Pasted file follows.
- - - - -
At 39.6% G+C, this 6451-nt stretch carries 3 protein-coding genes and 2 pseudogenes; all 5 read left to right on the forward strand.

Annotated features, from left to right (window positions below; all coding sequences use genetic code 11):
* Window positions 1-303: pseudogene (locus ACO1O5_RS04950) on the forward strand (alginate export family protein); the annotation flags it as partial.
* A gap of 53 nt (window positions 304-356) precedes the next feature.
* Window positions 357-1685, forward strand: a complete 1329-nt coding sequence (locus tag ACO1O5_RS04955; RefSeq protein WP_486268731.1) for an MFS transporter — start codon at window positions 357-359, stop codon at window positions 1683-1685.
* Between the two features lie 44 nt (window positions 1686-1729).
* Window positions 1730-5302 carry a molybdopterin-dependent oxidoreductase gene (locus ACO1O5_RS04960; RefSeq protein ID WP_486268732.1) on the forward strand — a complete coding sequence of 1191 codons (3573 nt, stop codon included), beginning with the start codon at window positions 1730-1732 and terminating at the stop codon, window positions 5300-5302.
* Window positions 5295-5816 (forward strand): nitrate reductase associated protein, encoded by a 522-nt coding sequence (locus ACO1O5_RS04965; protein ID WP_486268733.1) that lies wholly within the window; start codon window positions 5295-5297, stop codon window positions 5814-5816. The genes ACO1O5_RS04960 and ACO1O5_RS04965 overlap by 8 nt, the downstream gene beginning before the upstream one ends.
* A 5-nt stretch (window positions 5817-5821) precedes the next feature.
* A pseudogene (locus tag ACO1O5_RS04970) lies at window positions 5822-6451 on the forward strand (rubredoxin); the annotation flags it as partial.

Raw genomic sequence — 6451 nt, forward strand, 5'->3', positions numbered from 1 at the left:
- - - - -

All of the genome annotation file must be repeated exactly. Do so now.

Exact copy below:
At 39.6% G+C, this 6451-nt stretch carries 3 protein-coding genes and 2 pseudogenes; all 5 read left to right on the forward strand.

Annotated features, from left to right (window positions below; all coding sequences use genetic code 11):
* Window positions 1-303: pseudogene (locus ACO1O5_RS04950) on the forward strand (alginate export family protein); the annotation flags it as partial.
* A gap of 53 nt (window positions 304-356) precedes the next feature.
* Window positions 357-1685, forward strand: a complete 1329-nt coding sequence (locus tag ACO1O5_RS04955; RefSeq protein WP_486268731.1) for an MFS transporter — start codon at window positions 357-359, stop codon at window positions 1683-1685.
* Between the two features lie 44 nt (window positions 1686-1729).
* Window positions 1730-5302 carry a molybdopterin-dependent oxidoreductase gene (locus ACO1O5_RS04960; RefSeq protein ID WP_486268732.1) on the forward strand — a complete coding sequence of 1191 codons (3573 nt, stop codon included), beginning with the start codon at window positions 1730-1732 and terminating at the stop codon, window positions 5300-5302.
* Window positions 5295-5816 (forward strand): nitrate reductase associated protein, encoded by a 522-nt coding sequence (locus ACO1O5_RS04965; protein ID WP_486268733.1) that lies wholly within the window; start codon window positions 5295-5297, stop codon window positions 5814-5816. The genes ACO1O5_RS04960 and ACO1O5_RS04965 overlap by 8 nt, the downstream gene beginning before the upstream one ends.
* A 5-nt stretch (window positions 5817-5821) precedes the next feature.
* A pseudogene (locus tag ACO1O5_RS04970) lies at window positions 5822-6451 on the forward strand (rubredoxin); the annotation flags it as partial.

Raw genomic sequence — 6451 nt, forward strand, 5'->3', positions numbered from 1 at the left: